During the morning of last Monday (28th September) in Europe and Africa, or the evening of the 27th in the Americas, we were treated to the spectacle of a total eclipse of the Moon, a so-called ‘supermoon’ because the Moon appeared a little larger than usual near its perigee, the point closest to Earth in its elliptical orbit.  With the help of the British magazine Astronomy Now, helpful because along the with Daily Mail it was one of the few sources that gave the event timings in British time correctly, I set out to photograph it.

Now we know, it's the second of those "Three mysteries" which they solved - by detection of water in the RSLs.  However, they didn't directly detect flowing water. Instead, they found hydrated salts. So let's look at this a bit more closely - why are they so confident this is evidence for flowing water? And what next - is there any way to follow it up, and what about the other mysteries?

NASA has announced that there is flowing liquid water on Mars.  Where there is water there is life.  That is an old adage among astrobiologist.  We “follow the water”.  Water had lead us to be hopeful that on icy bodies such as the icy moons of Jupiter, Saturn, and maybe even the (dwarf) planet Pluto there is life under the ice.

Jim Green, director of planetary science at NASA Headquarters,  Michael Meyer, lead scientist for the Mars Exploration Program at NASA Headquarters, Lujendra Ojha of the Georgia Institute of Technology in Atlanta, Mary Beth Wilhelm of NASA’s Ames Research Center in Moffett Field, California and the Georgia Institute of Technology, and  Alfred McEwen, principal investigator for the High Resolution Imaging Science Experiment (HiRISE) at the University of Arizona, promised a major announcement on Mars research today, and they delivered.

The Indian ISRO space agency was going to announce the result of their first year of observations in Mars orbit - the Indian Times said - on Thursday.  But it didn't happen - seems it has been delayed! I look forward to hearing what they found - but seems that we have to wait some more.

We can't really make any deduction about what they will say, as their research is embargoed until then - they can't say anything about it. But we should hear whether or not they have detected methane from orbit so far.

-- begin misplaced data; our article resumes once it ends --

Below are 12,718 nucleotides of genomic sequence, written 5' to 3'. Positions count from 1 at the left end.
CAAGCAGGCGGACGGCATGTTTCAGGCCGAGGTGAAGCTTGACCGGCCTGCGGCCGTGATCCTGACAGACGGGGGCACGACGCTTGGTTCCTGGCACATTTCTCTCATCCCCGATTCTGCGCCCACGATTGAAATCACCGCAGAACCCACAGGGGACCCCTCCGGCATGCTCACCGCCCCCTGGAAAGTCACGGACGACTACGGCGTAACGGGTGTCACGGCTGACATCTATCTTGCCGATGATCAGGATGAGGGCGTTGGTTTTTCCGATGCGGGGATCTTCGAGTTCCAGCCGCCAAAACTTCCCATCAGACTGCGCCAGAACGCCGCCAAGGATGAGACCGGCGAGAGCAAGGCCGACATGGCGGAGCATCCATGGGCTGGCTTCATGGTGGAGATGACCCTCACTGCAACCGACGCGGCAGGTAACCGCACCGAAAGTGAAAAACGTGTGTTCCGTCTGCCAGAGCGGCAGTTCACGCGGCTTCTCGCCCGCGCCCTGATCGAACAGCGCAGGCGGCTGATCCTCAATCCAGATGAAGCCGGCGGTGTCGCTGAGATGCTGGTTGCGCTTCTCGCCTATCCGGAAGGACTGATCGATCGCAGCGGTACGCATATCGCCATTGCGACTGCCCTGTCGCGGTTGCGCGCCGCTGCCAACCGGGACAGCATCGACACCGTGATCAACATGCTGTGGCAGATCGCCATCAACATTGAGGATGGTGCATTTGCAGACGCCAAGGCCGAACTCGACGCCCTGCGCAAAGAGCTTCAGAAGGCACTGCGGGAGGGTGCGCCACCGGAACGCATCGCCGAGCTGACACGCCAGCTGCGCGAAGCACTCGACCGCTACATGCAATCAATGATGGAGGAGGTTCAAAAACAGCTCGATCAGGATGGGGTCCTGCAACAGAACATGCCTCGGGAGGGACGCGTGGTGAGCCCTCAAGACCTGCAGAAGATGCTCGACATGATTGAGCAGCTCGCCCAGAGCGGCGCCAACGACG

The internet is buzzing with the announcement from NASA that they are going to announce the solution of a longstanding Mars mystery on Monday. at 11.30 am EST. That's 4.30 pm BST. Then, as many of the news stories have pointed out, the list of speakers includes Lujendra Ojha, a Nepal born researcher from Katmandu who discovered the "Warm Seasonal Flows" as an undergraduate back in 2011. It would be surprising to include him unless the solved mystery is something to do with these streaks. now often called Recursive Slope Lineae. So, what are they, and what are the main mysteries about them?

We get many sensational news stories, saying a giant asteroid will hit Earth, or will nearly miss us. Several so far this year. Many of us worry about these things. So what is the truth behind them?

Actually astronomers have this well in hand for the largest asteroids. They have found 90% of the largest asteroids likely to hit Earth. This is mainly due to Pan-STARRS, which takes a 1.4 gigapixel image of a three degrees span of the night sky several times a minute. It continues to find a new large asteroid about once a month, and will find most of the remaining 10% by the 2020s.

Is anything going to happen on September 24th? Well, the astronomers say, no. It is an ordinary day in space, nothing remarkable of note at all on that day by way of asteroid flybys.

Yes, it's true, as some news stories say, there is a distant flyby by a rather unremarkable asteroid. It is one of dozens that pass by Earth every month. It's not especially large as asteroids go. Indeed there's one more than double its size, passing closer, at a faster speed, on October 4th that nobody is interested in except perhaps a few astronomers.

Astronomers have successfully peered through the 'amniotic sac' of a star that is still forming to observe the innermost region of a burgeoning solar system for the first time.

In a research paper published today in the journal Monthly Notices of the Royal Astronomical Society, an international team of astronomers describe surprising findings in their observations of the parent star, which is called HD 100546.

Lead author Dr Ignacio Mendigutía, from the School of Physics and Astronomy at the University of Leeds, said: "Nobody has ever been able to probe this close to a star that is still forming and which also has at least one planet so close in.

This story has recently hit the news. I think it is reasonably clear he was not putting forward a serious worked out future plan for Mars. But is there any potential in the idea?